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Claus and Lavie progress in the endurance race, but Dio and Lucciola continue to challenge them. Duke Henry Knowles raises the bid price on the Exile artifact, spurring interest among the other auction participants. As Alex attempts to outbid the others, Guild Maestro Delphine Eraclea challenges him and finally raises the bid price to 50 billion Claudia, at which point one of Knowles's men puts a gun at the back of Alex's head, threatening him not to continue bidding. On their final pit stop, Tatiana and Alister pick up a cargo of explosive charges for their mission. When the auction ends, Duke Knowles takes Alex outside and reveals that he wants to avenge the death of his son, captain of the Goliath. Claus and Lavie pull ahead of Dio and Lucciola in the final lap after only filling part of their fuel tank at the last pit stop to lighten the vanship and win the race. At precisely midnight, the explosive charges dropped by Tatiana and Alister destroy Horizon Cave's power generators, leaving it in darkness. Seizing the opportunity, Alex kills Knowles's men and escapes. When the artifact is taken to Delphine, it is discovered to be fake. The true artifact of Exile is revealed to be a Mysterion, one of four phrases with corresponding answers that will reveal the secret of Exile. Graf, the butler of House Hamilton, entrusts Alvis and the Mysterion to Alex. After the race, Lavie tells Claus that she does not want to fly in a fighter vanship but will continue to serve as his mechanic. Claus understands her decision and makes a promise that they will fly together again to cross the Grand Stream. Dio and Lucciola, who are able to see in the darkness, offer to tow Claus and Lavie out of Horizon Cave to the Silvana.



"Last Exile" is one of my absolute favourite anime, but it's one for which I often find difficult to justify why I like so much. For sure, most of the criticisms levelled at it is fair, even if there are ones I don't agree with. But despite being flawed in many ways, it's still an anime I simply love to bits.My viewing experience for "Last Exile" seem to be opposite to a lot of other people's. For one thing, I didn't think the animation is the greatest thing ever. I liked it well enough, with its impressive CG capturing the feeling of a smokey steampunk world very well, but the characters faces often lacks consistency, and as much as the dreary, washed out colours matched the steampunk settings, I didn't find it particularly appealing... perhaps I just prefer bright and colourful things :D And for some strange reason some scenes are very clearly drawn while others seem to be covered by a thin grey veil, even when there's no mist/cloud around. It's almost as if the cloud effect worked so well that the animators got a bit over excited and just started using it on random scenes. A lot of people seem to find the beginning of "Last Exile" hugely intriguing but the progression of it disappointing, but again here my personal experience is quite the opposite. The first couple of episodes didn't really pique my interest \*that\* much, but as the story progressed I got more and more into it. One thing I do agree with though, is that the story is isn't well explained, with the ending feeling especially hurried, leaving behind a plethora of questions unanswered. However, despite all of this, the twists and turns along the way are more than enough to keep me devouring up the episodes. A few plot holes aside, I think the story has bundles of potential. While a lot of other series feel like they could have done with a few less episodes, "Last Exile" could have done with another half season or so, and if the extra episodes gets used properly to explain things, I think the story could have shown itself to be something amazing. What is actually amazing though, is the whole feel of "Last Exile". With a concept that includes unlikely heroes and princesses, awe inspiring battles, and a rogue ship that has a legendary reputation as the invincible battleship, captained by a man whose motives are shrouded in mystery, "Last Exile" is like a fairy tale on an epic scale. The atmosphere owes much to the magnificent music production the series is blessed with. The sweet, angelic vocal harmonies of Dolce Triarde does much to enhance the enchanting, fairy tale aspects of the show; the instrumental tracks shows off a wide variety of sounds, ranging from almost celtic sounding folk that strengthens the humble settings that the main protagonists comes from, to the majestic orchestral tracks featuring brass instruments that often heightens the epic qualities of the battle scenes with their bugle-like calls. Probably the only track that I didn't take a liking to is the rather bland opening theme (which, ironically, most people appear to love).The dramatisation in "Last Exile" is exceptional. Each important plot twist and development is heavily punctuated for maximum impact, and most of episodes end with a dramatic flourish that had me craving for the next episode right away. The large scale battles, despite taking place in the air, really captures the feel of a proper naval battle, and is one of my favourite aspects of the show. The booming cannons, the billowing smoke and the recoils that rocks the ships as they fire a broadside... these sequences are grand to the extreme and breathtaking to watch. In fact the brilliantly orchestrated battle at Dragons Fang is hands down the best ship battle I've ever witnessed in my years of watching anime. It has everything - drama, twists and some of the most sophisticated of tactics being put into operation. And the climax... WOW! It may not have the brilliant tactics involved at the battle of Dragon Fang, but the high running emotions and the highly stacked stakes made it about as good as anything else I've seenThough Claus and Ravi make a decently likeable pair of central protagonists, the side characters are far more interesting, as it's often the case. My personal favourite is not actually one of the more popular characters like Dio, but Alex Row, the quiet, mysterious captain of the aforementioned invincible battleship. I know that his type has been seen many times in other anime, a notable one being Amon from "Witch Hunter Robin", who has a similar, brooding demeanor. However, Amon, despite always acting cool etc, never does anything that's actually useful or spectacular, whereas Alex Row, through the course of the series, shows himself not only to be a superb marksman and a brilliant strategist, but also as a man driven towards a single purpose by an unyielding, almost demonic will. I love the fact that his uncompromising personality added a subtly cynical touch to the end of the final battle. And what's more, unlike other silent, mysterious characters, his backstory really clicks with his personality, and so he's not someone who's the way he is just for the sake of being cool... like Amon.Other side characters, though interesting as well, mostly aren't developed as well as they could have been. Moran Shetland soon disappears into obscurity after making a notable entrance, and when he appears again, his personality turns out to be less notable than his entrance; Dio, who seems to be a crowd favourite, doesn't really interest with me all that much, so I'm not too bothered about him. However I would liked to have seen more of Dio's interactions with Luciola after I saw him feature in an incredible episode called "Castling Luciola" (nearly all the episode titles have references to chess, which is a nice touch). Though I enjoyed the episode immensely, it could have been even better had it been backed up by more character development. For a couple of episodes, "Last Exile" also toys with the idea of adding romance into the story, but what starts off as intriguing ends up as bewildering instead, since they drop the idea after a couple of episodes and it just kind of fizzed out. "Last Exile" is a work that shows off the best and the worst aspect of Gonzo - the incomplete building of a fascinating world; the incomplete development of an enthralling story; it lacks focus but has brilliant production and dramatisation in abundance. Luckily, this is Gonzo on a good day, where, for me at least, its strengths greatly outshines its weaknesses - despite the flaws I can perceive when putting "Last Exile" under micro scrutiny, I find the overall macro affect to be something truly special. It's a series that seem to extrude this spellbinding, magical element that dreams are made from, and it completely captured my imagination.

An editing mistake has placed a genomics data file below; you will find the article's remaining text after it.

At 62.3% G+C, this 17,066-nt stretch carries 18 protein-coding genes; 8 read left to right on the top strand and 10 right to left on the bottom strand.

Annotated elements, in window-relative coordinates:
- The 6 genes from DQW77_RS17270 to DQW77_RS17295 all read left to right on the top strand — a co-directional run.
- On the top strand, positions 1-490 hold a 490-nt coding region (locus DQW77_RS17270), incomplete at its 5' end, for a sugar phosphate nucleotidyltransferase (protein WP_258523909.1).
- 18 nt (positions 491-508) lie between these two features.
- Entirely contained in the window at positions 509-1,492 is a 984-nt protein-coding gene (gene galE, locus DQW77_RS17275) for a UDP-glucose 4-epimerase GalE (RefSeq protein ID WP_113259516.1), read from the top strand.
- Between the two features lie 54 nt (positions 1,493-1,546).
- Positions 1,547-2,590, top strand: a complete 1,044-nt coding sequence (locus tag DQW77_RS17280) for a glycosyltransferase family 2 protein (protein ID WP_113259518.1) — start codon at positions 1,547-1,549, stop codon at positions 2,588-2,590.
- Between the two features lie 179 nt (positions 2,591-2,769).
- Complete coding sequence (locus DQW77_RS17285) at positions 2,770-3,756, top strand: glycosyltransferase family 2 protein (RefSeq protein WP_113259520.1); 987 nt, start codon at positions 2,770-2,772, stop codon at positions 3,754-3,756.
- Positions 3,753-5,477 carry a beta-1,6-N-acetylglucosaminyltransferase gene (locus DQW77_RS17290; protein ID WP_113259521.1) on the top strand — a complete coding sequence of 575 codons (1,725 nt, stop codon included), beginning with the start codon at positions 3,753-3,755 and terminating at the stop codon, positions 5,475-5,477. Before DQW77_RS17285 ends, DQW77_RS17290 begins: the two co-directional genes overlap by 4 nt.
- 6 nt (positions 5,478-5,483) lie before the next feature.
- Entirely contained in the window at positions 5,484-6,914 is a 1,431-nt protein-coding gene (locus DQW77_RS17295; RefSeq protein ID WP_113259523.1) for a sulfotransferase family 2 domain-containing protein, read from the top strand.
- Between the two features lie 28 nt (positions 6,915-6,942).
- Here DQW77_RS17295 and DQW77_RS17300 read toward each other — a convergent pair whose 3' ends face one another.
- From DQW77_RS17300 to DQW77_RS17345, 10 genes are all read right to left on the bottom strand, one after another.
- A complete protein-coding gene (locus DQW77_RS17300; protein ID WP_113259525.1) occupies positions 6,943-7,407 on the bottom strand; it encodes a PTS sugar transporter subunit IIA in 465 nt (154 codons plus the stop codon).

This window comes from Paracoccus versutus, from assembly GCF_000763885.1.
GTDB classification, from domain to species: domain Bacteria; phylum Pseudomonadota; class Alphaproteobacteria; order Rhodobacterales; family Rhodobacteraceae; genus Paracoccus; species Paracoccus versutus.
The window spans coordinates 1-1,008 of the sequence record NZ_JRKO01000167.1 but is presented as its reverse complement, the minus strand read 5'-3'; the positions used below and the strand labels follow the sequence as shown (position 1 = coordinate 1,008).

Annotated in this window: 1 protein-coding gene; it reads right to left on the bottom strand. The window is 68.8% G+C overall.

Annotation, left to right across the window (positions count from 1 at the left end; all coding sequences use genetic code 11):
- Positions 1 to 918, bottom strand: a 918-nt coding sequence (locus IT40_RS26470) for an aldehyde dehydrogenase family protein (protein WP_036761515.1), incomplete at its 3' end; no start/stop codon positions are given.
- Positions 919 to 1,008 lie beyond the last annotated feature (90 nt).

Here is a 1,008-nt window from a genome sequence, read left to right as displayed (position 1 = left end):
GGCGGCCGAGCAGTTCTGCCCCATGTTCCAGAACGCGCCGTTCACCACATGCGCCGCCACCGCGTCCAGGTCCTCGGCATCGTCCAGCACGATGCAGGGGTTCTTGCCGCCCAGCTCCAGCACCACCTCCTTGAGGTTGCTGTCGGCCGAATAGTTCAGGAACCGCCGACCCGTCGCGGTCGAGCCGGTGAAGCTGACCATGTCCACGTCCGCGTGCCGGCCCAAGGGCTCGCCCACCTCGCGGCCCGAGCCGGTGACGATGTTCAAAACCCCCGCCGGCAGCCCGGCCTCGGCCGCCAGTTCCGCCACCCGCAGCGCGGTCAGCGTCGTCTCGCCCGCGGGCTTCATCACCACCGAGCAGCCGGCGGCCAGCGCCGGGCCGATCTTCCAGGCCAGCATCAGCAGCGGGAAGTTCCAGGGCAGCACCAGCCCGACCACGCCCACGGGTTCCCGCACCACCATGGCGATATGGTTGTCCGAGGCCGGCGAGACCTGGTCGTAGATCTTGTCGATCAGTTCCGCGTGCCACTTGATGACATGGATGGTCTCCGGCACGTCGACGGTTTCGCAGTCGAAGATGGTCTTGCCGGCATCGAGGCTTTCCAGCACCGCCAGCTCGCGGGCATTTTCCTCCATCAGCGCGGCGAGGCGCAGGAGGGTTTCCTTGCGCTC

So... I finished Last Exile 10 minutes ago. First thing's first : the story. The action takes place in a steam-punk/SF world and the details in the show make the good use of these elements. In the first episodes you can see a lot of flying machines, strange clothes and all sorts of locations that characterize a steam-punk universe. All of this is very well represented with beautiful animation. Actually the animation is the best part about the series. Aerial battles are amazing and the vanships are very detailed. Unfortunately I only got to see this in 720p on a 17' monitor...but it must be a real eyegasm to see it on a big screen TV. I will do this sooner or later. Sound and characters... well this is where the bad things start to show up. I need to listen to the full OST but the opening theme is really good. There is a certain "fighting/dancing scene" where the music is memorable. Moving on to the characters... well some of them were great some were just to fill up the empty space. The only noticeable thing is the close relation between Claus and Lavie. Sophia is boring as hell, Alex is dull once you see that all his lines are in the same area and Mullin... well let's just say that he is one of the characters put in just to fill up the empty space. He has no actual value for the show.As usual, I keep the bad things for the end. First of all, the steam-punk theme was a great ideea and it was very well made. Why did they have to screw it up with the SF...? There are some huge holes in the plot and the fact that you only know detailed stuff only about Lavie and Claus does not help at all...In conclusion, I think that Last Exile was made more for the eye and less for the brain. If you can ignore the weak character design and weak story and just be able to be amazed of the beautiful animation and sound, than this is a five star anime. It's awesome. However... I can't do that. With all the stuff lacking I can only give it a 6.